The technical key on Friday was that SP500, NASDAQ, and the SOX all hit the 200 day EMA on the low and they held for the second day in a row. You can even throw the NASDAQ 100 in. It performed similarly with the test of the 200 day EMA intraday and then the bounce off that level. That is a point you would expect it to bounce. That is a logical support level given that many of them have broken that January peak. The next logical level is the 200 day EMA that happens to be coincident with the late-2009 lateral consolidation range. The SP500 is poised to bounce and try to test that January peak or better, but there has been a terribly sharp selloff. It broke through important levels such as the January peak. It is holding at an important level at the 200 day EMA, so it is in position for a relief bounce up to the January peak at 1150. Since it closed at 1110, that is a substantial relief bounce. Whether we get it will depend on what the ECB does this weekend. If it announces that it will follow quantitative measures as was done in the US in 2008 (i.e. buying mortgages and other securities to keep rates low and create a market to support banks and its financial system) then we will definitely get a rebound. That is what the market is looking for. If we do not get it, then we could have a further test down toward the February lows even lower than that. Things could get messy. When there is a selling cascade to end a week with a low close on a Friday, there is often a lower close on Monday and/or Tuesday before there is a reversal and rebound. There is talk of a Black Monday or a Black Tuesday, but we will have to see. I am not convinced that will be the case. Frankly, if the indices come to the February low, that is not any Black Monday or Black Tuesday. It is not that bad; it is really a standard correction after such a strong move upside.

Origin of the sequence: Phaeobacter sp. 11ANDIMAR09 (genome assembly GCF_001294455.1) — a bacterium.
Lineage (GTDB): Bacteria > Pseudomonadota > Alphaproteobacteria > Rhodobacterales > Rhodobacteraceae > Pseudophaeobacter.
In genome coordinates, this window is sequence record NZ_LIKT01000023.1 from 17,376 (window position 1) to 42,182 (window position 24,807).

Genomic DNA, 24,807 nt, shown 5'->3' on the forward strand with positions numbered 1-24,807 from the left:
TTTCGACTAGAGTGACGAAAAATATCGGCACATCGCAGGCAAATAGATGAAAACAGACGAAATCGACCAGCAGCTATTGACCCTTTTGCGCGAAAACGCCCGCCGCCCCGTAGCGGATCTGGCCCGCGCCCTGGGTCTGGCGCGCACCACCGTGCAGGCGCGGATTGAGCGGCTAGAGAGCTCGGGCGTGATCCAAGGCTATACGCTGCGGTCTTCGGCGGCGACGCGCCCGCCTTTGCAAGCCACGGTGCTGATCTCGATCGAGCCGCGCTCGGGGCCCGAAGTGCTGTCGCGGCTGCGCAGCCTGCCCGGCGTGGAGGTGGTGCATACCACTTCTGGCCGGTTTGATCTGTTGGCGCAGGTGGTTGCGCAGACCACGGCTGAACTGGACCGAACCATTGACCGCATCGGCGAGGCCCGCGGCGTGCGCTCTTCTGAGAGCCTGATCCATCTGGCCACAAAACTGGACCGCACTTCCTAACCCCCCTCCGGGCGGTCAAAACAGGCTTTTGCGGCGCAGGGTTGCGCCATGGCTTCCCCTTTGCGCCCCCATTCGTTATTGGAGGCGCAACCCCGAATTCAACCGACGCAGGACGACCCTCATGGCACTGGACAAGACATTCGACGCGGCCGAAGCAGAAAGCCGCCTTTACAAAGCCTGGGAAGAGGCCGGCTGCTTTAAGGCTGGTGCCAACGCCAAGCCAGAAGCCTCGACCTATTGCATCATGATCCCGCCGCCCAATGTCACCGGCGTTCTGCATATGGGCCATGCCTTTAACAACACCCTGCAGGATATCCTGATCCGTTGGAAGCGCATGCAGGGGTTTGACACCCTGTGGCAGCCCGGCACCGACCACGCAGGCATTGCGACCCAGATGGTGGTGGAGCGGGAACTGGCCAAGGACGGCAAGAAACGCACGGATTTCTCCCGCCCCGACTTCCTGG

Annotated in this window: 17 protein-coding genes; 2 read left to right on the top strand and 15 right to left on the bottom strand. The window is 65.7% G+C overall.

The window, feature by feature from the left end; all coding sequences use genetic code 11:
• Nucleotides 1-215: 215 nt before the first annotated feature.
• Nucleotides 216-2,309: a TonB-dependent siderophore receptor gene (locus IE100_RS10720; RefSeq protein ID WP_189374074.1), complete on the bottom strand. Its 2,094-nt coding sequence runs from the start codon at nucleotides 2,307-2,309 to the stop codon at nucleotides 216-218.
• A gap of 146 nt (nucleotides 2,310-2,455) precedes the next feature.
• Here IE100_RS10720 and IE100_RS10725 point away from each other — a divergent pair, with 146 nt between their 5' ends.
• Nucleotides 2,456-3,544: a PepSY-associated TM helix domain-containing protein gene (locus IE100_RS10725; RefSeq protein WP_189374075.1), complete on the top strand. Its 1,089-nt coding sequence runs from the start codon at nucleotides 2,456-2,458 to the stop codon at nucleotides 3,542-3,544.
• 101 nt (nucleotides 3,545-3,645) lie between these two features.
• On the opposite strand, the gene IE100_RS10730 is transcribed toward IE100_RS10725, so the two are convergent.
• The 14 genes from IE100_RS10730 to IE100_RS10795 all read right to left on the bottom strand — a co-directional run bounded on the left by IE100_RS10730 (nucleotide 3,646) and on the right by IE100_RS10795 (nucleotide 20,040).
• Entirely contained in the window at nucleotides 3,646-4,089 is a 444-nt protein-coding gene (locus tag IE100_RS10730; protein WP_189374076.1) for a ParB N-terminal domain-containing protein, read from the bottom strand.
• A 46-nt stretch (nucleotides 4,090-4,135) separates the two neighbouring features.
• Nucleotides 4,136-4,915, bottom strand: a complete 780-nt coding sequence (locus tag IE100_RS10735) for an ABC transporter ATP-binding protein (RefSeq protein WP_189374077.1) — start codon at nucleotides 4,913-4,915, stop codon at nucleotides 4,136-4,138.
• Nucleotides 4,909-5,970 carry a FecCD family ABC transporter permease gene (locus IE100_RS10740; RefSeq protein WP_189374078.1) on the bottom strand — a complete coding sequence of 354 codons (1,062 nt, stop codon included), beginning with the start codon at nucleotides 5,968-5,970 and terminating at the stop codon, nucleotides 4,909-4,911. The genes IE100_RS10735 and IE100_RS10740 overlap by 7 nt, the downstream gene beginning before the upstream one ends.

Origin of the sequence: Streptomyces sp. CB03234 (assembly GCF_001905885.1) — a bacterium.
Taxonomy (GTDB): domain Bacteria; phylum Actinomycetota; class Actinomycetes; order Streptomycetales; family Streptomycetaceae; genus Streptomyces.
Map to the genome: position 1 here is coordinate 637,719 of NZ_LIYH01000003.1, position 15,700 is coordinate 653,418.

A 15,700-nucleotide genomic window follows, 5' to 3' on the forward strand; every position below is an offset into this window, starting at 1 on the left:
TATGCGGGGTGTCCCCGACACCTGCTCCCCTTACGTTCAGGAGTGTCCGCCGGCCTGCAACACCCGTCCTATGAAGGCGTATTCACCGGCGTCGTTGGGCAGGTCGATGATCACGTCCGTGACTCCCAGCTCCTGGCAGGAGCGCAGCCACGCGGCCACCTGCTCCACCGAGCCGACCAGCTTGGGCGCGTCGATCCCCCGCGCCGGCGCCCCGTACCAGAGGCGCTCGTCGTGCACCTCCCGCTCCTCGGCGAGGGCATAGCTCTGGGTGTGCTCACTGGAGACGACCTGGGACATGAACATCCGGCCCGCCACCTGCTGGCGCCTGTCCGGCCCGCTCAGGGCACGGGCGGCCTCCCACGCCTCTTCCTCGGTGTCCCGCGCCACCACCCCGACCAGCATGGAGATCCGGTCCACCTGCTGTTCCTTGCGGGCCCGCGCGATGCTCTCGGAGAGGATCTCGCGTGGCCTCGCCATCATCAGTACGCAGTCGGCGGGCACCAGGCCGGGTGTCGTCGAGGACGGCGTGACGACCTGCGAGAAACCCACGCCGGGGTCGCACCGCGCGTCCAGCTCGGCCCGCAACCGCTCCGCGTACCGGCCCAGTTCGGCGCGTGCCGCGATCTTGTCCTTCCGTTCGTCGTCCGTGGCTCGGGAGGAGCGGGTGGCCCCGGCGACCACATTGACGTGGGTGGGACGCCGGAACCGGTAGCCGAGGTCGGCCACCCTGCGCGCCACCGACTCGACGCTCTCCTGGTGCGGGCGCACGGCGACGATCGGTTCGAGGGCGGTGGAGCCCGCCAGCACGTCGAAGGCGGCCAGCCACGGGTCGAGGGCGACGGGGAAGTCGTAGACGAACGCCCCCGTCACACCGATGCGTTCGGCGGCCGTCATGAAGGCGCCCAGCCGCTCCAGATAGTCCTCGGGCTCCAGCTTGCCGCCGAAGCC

The bottom line is that the market is not finished with this correction. It may get a relief bounce on Monday or Tuesday if the ECB does something to prove it is truly interested in stopping the Greece problem. If not, we still probably have more correcting to go because it was a strong move to the upside that has not corrected much along the way. The key point now is no longer the January peak. I am now looking at the February low because there is a serious issue if the market makes a lower low here. It could hold this level, bounce, and come back to 1150 and roll over again. Then there would be the familiar head and shoulders pattern. Over such a broad time period as that would be, and given the strong move up, that would likely lead to more downside. With a head and shoulders pattern, however, they set up so many times and then pay no mind to it. Again, this has been a long run higher. The ball game is a bit different this time, but near term the market is set for a bounce if it gets the right news. If not, there will be more selling. Either way, we are likely to continue this correction and downside move that will eventually turn into a lateral move if everything holds, i.e., the ECB does what some consider to be the right thing it may not be and goes into quantitative easing.